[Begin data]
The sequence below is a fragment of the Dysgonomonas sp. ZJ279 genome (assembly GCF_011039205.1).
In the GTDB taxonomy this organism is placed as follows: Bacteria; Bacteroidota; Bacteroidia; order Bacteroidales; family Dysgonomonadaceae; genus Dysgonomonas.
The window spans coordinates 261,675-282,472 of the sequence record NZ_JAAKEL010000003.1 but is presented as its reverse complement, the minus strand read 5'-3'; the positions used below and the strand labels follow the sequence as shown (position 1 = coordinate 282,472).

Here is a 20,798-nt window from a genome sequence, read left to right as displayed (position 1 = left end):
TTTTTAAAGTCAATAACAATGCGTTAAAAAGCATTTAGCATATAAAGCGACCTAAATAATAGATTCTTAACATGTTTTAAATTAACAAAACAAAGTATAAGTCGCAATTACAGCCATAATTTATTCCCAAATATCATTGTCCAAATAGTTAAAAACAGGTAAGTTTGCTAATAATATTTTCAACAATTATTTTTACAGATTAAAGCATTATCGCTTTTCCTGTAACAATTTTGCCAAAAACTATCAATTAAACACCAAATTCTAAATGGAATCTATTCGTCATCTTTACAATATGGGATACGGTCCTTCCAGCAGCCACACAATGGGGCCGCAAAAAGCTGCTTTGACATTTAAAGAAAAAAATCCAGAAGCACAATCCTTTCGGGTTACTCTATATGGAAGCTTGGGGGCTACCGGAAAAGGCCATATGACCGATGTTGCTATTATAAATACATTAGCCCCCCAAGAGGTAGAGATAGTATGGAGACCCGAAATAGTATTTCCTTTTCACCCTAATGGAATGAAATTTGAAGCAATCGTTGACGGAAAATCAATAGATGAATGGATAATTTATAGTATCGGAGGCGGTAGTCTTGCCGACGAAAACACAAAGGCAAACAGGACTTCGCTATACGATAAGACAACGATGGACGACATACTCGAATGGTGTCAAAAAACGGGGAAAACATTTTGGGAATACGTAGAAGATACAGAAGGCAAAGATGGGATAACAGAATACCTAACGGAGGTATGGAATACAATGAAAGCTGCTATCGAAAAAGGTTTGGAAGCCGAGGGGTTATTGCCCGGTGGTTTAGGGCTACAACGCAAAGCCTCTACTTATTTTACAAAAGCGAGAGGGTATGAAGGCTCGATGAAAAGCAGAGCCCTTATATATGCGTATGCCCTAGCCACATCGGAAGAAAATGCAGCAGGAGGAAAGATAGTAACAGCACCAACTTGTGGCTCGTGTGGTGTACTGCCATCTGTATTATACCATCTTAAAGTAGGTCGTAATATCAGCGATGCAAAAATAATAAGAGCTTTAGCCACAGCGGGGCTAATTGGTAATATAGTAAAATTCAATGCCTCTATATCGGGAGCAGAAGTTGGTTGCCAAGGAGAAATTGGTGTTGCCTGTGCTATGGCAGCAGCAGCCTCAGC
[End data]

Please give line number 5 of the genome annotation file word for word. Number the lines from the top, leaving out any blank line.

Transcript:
TTTTTAAAGTCAATAACAATGCGTTAAAAAGCATTTAGCATATAAAGCGACCTAAATAATAGATTCTTAACATGTTTTAAATTAACAAAACAAAGTATAAGTCGCAATTACAGCCATAATTTATTCCCAAATATCATTGTCCAAATAGTTAAAAACAGGTAAGTTTGCTAATAATATTTTCAACAATTATTTTTACAGATTAAAGCATTATCGCTTTTCCTGTAACAATTTTGCCAAAAACTATCAATTAAACACCAAATTCTAAATGGAATCTATTCGTCATCTTTACAATATGGGATACGGTCCTTCCAGCAGCCACACAATGGGGCCGCAAAAAGCTGCTTTGACATTTAAAGAAAAAAATCCAGAAGCACAATCCTTTCGGGTTACTCTATATGGAAGCTTGGGGGCTACCGGAAAAGGCCATATGACCGATGTTGCTATTATAAATACATTAGCCCCCCAAGAGGTAGAGATAGTATGGAGACCCGAAATAGTATTTCCTTTTCACCCTAATGGAATGAAATTTGAAGCAATCGTTGACGGAAAATCAATAGATGAATGGATAATTTATAGTATCGGAGGCGGTAGTCTTGCCGACGAAAACACAAAGGCAAACAGGACTTCGCTATACGATAAGACAACGATGGACGACATACTCGAATGGTGTCAAAAAACGGGGAAAACATTTTGGGAATACGTAGAAGATACAGAAGGCAAAGATGGGATAACAGAATACCTAACGGAGGTATGGAATACAATGAAAGCTGCTATCGAAAAAGGTTTGGAAGCCGAGGGGTTATTGCCCGGTGGTTTAGGGCTACAACGCAAAGCCTCTACTTATTTTACAAAAGCGAGAGGGTATGAAGGCTCGATGAAAAGCAGAGCCCTTATATATGCGTATGCCCTAGCCACATCGGAAGAAAATGCAGCAGGAGGAAAGATAGTAACAGCACCAACTTGTGGCTCGTGTGGTGTACTGCCATCTGTATTATACCATCTTAAAGTAGGTCGTAATATCAGCGATGCAAAAATAATAAGAGCTTTAGCCACAGCGGGGCTAATTGGTAATATAGTAAAATTCAATGCCTCTATATCGGGAGCAGAAGTTGGTTGCCAAGGAGAAATTGGTGTTGCCTGTGCTATGGCAGCAGCAGCCTCAGC